Welcome to Expedite, a weekly (for now) newsletter by Kristen Hawley covering what’s important in restaurant technology.
Special Wednesday edition brought to you by the Labor Day holiday weekend
Google’s in the Driver’s Seat
If you’re looking for a signal about the direction of consumer-facing restaurant technology, look no further than Google.
After years of startup culture dominating new tech in restaurants, pushing the industry forward, there’s a familiar player on the block driving big changes and innovation. The search giant is certainly not first-to-market in the restaurant space, but that doesn’t mean it won’t set the pace for the future.
So, what do you do when Google copies you, restaurant tech?
Google restaurants? Really?
Services meant to connect restaurants to consumers — like OpenTable or Grubhub, for example — are essentially search engines for restaurants. Once a consumer finds a restaurant, they’re prompted to take action. Reserve! Order! Like! Call! Whatever.
Google isn’t copying existing business models per se. But Google is the world’s largest search engine, which essentially makes it the world’s largest restaurant search engine. The way we search on the internet has changed a lot, mostly thanks to mobile technology. Between 2015 and 2017 (the most recent data I could find), Google searches “near me” increased 500 percent.
Searches for “open now near me” (as in “restaurants near me open now”) increased 200 percent in the same time period. This illustrates the change: instead of going to the dedicated search engine for restaurants — an OpenTable for reservations, a Grubhub for delivery — we just search Google or Google Maps.
Legacy restaurant tech companies are doing plenty to combat this. I’ll use OpenTable as an example because it’s top of mind: a couple years ago when it completely redesigned its mobile app, it did so with “near me now’ in mind. And more recently, OpenTable — known strictly for reservations — added restaurant delivery options into its app search results. Search engine for restaurants.
A few months ago, I wrote a piece for that site that doesn’t exist anymore about Google Maps and its increasingly important presence in our day-to-day restaurant interactions. Google isn’t going after restaurant customers the way that an OpenTable or a Grubhub does; it likely has no interest in maintaining those relationships. Google is going after changing consumer behavior, taking taps and clicks out of the equation and connecting the dots faster. In fact, recent data shows that over 50 percent of searches on Google end without a click to other content.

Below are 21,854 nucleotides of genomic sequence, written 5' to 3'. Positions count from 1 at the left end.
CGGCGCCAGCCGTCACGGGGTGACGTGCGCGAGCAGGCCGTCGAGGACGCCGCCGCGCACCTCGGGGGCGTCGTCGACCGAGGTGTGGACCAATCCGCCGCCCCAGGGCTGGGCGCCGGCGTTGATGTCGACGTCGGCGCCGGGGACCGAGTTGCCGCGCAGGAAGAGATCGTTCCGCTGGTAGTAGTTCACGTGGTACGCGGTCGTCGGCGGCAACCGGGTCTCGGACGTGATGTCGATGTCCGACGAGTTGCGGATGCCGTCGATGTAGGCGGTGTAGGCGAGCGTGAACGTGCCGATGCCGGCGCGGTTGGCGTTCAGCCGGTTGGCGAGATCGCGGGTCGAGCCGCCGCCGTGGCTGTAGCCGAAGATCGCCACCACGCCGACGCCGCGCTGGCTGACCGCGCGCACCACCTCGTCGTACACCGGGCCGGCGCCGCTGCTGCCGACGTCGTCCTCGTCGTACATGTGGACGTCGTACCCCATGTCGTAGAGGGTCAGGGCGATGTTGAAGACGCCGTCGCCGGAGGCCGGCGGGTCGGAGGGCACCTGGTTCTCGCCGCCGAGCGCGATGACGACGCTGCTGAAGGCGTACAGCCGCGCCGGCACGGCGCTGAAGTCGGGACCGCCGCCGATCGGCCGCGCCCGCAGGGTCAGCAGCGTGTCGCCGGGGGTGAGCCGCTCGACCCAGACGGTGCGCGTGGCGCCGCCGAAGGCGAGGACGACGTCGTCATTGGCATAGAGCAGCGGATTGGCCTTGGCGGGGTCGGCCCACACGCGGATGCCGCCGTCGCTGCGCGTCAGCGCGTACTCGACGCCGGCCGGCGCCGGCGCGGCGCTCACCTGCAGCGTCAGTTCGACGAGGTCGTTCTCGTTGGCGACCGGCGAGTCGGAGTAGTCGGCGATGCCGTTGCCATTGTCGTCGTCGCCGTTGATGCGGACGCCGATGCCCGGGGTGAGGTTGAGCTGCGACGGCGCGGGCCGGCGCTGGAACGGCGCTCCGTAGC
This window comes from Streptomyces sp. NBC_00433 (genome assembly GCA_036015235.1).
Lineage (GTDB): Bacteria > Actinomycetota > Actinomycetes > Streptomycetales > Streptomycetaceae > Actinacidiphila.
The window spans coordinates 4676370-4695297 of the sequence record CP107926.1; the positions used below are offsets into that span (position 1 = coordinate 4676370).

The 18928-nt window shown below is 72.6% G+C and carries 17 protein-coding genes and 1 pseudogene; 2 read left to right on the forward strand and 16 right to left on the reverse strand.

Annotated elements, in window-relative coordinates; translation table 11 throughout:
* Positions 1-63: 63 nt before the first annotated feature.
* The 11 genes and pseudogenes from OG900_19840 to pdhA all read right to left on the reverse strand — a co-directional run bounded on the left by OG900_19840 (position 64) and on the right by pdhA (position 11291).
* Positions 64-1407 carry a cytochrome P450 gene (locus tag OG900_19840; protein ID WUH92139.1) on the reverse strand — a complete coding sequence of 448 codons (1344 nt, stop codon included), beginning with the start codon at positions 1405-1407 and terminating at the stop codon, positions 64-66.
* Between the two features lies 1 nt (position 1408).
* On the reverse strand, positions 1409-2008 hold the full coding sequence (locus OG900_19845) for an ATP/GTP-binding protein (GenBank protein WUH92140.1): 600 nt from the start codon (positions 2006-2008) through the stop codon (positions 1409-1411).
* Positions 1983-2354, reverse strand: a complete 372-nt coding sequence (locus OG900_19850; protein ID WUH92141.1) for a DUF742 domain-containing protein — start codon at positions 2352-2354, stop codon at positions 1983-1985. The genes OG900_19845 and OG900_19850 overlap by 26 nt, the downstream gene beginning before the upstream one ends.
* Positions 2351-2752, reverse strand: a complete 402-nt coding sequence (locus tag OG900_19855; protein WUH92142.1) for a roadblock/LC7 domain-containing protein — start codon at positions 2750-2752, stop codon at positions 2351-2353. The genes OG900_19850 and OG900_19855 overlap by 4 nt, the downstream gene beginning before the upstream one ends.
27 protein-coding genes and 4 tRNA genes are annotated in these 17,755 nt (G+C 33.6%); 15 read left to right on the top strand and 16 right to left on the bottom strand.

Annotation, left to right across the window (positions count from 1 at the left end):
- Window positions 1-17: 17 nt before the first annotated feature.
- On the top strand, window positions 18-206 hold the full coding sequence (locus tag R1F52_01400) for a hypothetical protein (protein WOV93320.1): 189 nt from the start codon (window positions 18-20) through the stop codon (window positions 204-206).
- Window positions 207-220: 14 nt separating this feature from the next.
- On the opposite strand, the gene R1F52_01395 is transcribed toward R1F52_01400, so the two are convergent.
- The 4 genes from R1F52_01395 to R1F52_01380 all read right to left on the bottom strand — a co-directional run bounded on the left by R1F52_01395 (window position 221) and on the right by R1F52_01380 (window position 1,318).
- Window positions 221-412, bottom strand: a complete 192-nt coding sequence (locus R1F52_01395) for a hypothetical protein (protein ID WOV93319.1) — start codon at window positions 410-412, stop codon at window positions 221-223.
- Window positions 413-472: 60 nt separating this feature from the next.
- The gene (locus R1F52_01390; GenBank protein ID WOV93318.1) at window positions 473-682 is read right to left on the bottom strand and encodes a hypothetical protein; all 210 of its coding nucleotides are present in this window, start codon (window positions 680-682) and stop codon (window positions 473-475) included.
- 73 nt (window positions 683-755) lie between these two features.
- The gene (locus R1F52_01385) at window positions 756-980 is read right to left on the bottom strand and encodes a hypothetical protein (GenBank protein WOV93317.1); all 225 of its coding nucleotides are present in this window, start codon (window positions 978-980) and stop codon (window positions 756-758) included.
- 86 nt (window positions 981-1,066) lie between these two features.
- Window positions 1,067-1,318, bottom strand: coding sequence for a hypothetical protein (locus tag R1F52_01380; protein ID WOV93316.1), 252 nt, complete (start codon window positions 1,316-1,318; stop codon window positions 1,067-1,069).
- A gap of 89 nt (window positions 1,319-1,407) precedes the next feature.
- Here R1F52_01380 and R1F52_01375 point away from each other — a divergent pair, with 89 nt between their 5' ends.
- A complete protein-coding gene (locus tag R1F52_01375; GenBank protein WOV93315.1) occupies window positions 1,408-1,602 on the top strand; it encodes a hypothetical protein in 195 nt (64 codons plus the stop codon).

Partner programs like Reserve with Google for making reservations and integrations for food delivery go after consumers where they are. (They’re in search results or Google Maps, if that wasn’t clear by now.) And if they’re not monetizing it yet, you can bet that’s not far behind. Because...
Oh, and there’s advertising, too.
I really don’t want to get into advertising today because there’s enough content there to fill a few more newsletters, but don’t forget: the ads that show up in search results — like when you search for your favorite local restaurant — appear for a reason. Often that reason is that a competing business or, for our purposes, a third-party tech provider, bid on the search term. That search engine for restaurants just got a lot more capitalistic.
Here’s what else is happening in restaurant tech:
The gig economy is not winning big in California.
A bill regarding the classification of drivers for services like Uber, Lyft, and DoorDash will advance to the state senate floor for a vote. Uber, Lyft, and DoorDash have said they’re committing a combined $90 million to fight the bill if it passes.
Tech-fueled gig work has found its way to restaurant kitchens...
...and the New York Times is on it. Pared, based in San Francisco, is one of the companies that connects restaurant management to short-term kitchen help. And there are others.
Surprise! Humans dislike being managed by algorithms.
Speaking of the gig economy and its potential future as a way to disrupt the American workforce (though not if the state of California has its say), here’s the Harvard Business Review on what people hate about being managed by algorithms, according to Uber drivers.
WeWork acquires Spacious
Spacious is a company built on co-working and shared spaces much like WeWork (now named the We Company), but instead of office space they make use of restaurant spaces when the businesses are closed. More on the move here.
Yelp launches a personalized app experience.
Last week, Yelp unveiled its new mobile app. With recommendations tailored to dining and even dietary preferences, the app becomes a just-for-you experience — if (big if) you take the time to set your preferences. Yelp’s blog post on the changes calls the experience “a personal concierge for all things local.” (Sounds like... a search engine for restaurants.)
Expedite is produced by Kristen Hawley, a San Francisco-based journalist with over six years of experience covering the restaurant technology industry. Previous iterations of this content were available via Chefs+Tech and Skift Table. Thanks for reading.
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